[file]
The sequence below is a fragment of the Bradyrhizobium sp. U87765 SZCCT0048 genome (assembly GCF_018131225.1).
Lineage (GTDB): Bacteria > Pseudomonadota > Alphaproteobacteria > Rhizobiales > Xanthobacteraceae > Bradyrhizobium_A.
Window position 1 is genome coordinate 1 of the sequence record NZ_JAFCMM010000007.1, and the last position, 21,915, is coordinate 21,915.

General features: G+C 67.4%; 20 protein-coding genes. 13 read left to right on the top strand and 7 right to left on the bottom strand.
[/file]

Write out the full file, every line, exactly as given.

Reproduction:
The sequence below is a fragment of the Bradyrhizobium sp. U87765 SZCCT0048 genome (assembly GCF_018131225.1).
Lineage (GTDB): Bacteria > Pseudomonadota > Alphaproteobacteria > Rhizobiales > Xanthobacteraceae > Bradyrhizobium_A.
Window position 1 is genome coordinate 1 of the sequence record NZ_JAFCMM010000007.1, and the last position, 21,915, is coordinate 21,915.

General features: G+C 67.4%; 20 protein-coding genes. 13 read left to right on the top strand and 7 right to left on the bottom strand.